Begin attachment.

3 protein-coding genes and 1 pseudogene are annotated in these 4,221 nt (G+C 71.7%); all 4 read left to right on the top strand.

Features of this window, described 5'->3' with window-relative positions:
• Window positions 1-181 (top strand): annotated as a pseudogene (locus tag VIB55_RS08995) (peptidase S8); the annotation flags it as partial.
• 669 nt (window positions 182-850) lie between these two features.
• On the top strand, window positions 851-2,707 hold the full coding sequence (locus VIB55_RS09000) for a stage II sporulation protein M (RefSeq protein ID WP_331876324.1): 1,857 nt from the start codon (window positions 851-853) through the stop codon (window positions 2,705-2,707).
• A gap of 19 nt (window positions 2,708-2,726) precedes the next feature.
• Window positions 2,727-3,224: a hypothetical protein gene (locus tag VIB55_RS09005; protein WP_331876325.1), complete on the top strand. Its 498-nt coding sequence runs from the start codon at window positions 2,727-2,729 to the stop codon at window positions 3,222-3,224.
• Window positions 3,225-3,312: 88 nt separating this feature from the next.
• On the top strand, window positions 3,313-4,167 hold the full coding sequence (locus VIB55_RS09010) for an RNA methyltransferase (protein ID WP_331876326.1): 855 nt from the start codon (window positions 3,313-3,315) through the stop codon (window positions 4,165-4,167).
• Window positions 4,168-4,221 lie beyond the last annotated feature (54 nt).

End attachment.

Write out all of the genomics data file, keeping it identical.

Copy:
3 protein-coding genes and 1 pseudogene are annotated in these 4,221 nt (G+C 71.7%); all 4 read left to right on the top strand.

Features of this window, described 5'->3' with window-relative positions:
• Window positions 1-181 (top strand): annotated as a pseudogene (locus tag VIB55_RS08995) (peptidase S8); the annotation flags it as partial.
• 669 nt (window positions 182-850) lie between these two features.
• On the top strand, window positions 851-2,707 hold the full coding sequence (locus VIB55_RS09000) for a stage II sporulation protein M (RefSeq protein ID WP_331876324.1): 1,857 nt from the start codon (window positions 851-853) through the stop codon (window positions 2,705-2,707).
• A gap of 19 nt (window positions 2,708-2,726) precedes the next feature.
• Window positions 2,727-3,224: a hypothetical protein gene (locus tag VIB55_RS09005; protein WP_331876325.1), complete on the top strand. Its 498-nt coding sequence runs from the start codon at window positions 2,727-2,729 to the stop codon at window positions 3,222-3,224.
• Window positions 3,225-3,312: 88 nt separating this feature from the next.
• On the top strand, window positions 3,313-4,167 hold the full coding sequence (locus VIB55_RS09010) for an RNA methyltransferase (protein ID WP_331876326.1): 855 nt from the start codon (window positions 3,313-3,315) through the stop codon (window positions 4,165-4,167).
• Window positions 4,168-4,221 lie beyond the last annotated feature (54 nt).